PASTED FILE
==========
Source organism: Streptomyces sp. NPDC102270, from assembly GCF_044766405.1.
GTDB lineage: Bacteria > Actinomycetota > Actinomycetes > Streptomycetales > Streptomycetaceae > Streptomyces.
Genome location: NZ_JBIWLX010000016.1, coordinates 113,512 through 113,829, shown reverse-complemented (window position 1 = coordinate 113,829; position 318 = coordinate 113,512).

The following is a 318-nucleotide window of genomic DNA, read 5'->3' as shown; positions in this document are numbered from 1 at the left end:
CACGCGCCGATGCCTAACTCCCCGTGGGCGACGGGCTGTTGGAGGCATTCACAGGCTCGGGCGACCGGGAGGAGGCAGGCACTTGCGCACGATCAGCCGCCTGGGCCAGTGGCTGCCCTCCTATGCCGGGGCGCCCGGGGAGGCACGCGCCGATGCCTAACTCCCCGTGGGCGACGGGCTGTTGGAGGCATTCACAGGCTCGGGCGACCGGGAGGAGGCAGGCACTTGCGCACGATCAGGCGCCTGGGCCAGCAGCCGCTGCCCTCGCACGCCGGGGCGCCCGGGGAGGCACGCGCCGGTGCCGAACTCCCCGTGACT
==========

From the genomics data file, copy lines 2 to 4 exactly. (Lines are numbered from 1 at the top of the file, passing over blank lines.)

GTDB lineage: Bacteria > Actinomycetota > Actinomycetes > Streptomycetales > Streptomycetaceae > Streptomyces.
Genome location: NZ_JBIWLX010000016.1, coordinates 113,512 through 113,829, shown reverse-complemented (window position 1 = coordinate 113,829; position 318 = coordinate 113,512).

The following is a 318-nucleotide window of genomic DNA, read 5'->3' as shown; positions in this document are numbered from 1 at the left end: